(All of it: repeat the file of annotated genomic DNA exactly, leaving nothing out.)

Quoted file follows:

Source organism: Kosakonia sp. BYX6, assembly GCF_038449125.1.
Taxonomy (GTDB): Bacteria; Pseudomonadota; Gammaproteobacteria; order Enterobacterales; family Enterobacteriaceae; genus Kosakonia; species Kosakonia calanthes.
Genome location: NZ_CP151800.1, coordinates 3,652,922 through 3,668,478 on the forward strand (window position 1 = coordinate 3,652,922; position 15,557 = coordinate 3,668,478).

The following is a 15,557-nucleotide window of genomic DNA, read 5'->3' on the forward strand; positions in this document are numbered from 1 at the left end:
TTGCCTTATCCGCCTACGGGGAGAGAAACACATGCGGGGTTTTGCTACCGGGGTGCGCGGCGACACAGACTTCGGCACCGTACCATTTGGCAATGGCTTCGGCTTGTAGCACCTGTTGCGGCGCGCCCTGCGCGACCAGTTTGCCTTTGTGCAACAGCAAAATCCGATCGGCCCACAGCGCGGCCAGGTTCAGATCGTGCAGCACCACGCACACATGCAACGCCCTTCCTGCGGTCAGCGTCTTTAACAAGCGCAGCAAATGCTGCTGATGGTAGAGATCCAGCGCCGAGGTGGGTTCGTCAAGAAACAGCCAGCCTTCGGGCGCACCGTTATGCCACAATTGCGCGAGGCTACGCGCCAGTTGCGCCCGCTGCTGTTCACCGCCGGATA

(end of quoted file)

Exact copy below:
Source organism: Kosakonia sp. BYX6, assembly GCF_038449125.1.
Taxonomy (GTDB): Bacteria; Pseudomonadota; Gammaproteobacteria; order Enterobacterales; family Enterobacteriaceae; genus Kosakonia; species Kosakonia calanthes.
Genome location: NZ_CP151800.1, coordinates 3,652,922 through 3,668,478 on the forward strand (window position 1 = coordinate 3,652,922; position 15,557 = coordinate 3,668,478).

The following is a 15,557-nucleotide window of genomic DNA, read 5'->3' on the forward strand; positions in this document are numbered from 1 at the left end:
TTGCCTTATCCGCCTACGGGGAGAGAAACACATGCGGGGTTTTGCTACCGGGGTGCGCGGCGACACAGACTTCGGCACCGTACCATTTGGCAATGGCTTCGGCTTGTAGCACCTGTTGCGGCGCGCCCTGCGCGACCAGTTTGCCTTTGTGCAACAGCAAAATCCGATCGGCCCACAGCGCGGCCAGGTTCAGATCGTGCAGCACCACGCACACATGCAACGCCCTTCCTGCGGTCAGCGTCTTTAACAAGCGCAGCAAATGCTGCTGATGGTAGAGATCCAGCGCCGAGGTGGGTTCGTCAAGAAACAGCCAGCCTTCGGGCGCACCGTTATGCCACAATTGCGCGAGGCTACGCGCCAGTTGCGCCCGCTGCTGTTCACCGCCGGATA